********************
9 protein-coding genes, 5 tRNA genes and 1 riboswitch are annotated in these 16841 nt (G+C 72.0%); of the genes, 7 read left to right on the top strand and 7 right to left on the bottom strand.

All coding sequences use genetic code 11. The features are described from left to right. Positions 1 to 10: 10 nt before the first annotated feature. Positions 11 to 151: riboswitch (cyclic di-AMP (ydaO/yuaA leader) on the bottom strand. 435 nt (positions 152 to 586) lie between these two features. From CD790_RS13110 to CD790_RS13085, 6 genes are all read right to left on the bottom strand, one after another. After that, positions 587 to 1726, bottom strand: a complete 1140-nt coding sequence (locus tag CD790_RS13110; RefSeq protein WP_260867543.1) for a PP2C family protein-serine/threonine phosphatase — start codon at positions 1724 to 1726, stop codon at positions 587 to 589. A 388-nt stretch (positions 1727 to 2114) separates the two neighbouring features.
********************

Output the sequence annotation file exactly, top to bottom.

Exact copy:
9 protein-coding genes, 5 tRNA genes and 1 riboswitch are annotated in these 16841 nt (G+C 72.0%); of the genes, 7 read left to right on the top strand and 7 right to left on the bottom strand.

All coding sequences use genetic code 11. The features are described from left to right. Positions 1 to 10: 10 nt before the first annotated feature. Positions 11 to 151: riboswitch (cyclic di-AMP (ydaO/yuaA leader) on the bottom strand. 435 nt (positions 152 to 586) lie between these two features. From CD790_RS13110 to CD790_RS13085, 6 genes are all read right to left on the bottom strand, one after another. After that, positions 587 to 1726, bottom strand: a complete 1140-nt coding sequence (locus tag CD790_RS13110; RefSeq protein WP_260867543.1) for a PP2C family protein-serine/threonine phosphatase — start codon at positions 1724 to 1726, stop codon at positions 587 to 589. A 388-nt stretch (positions 1727 to 2114) separates the two neighbouring features.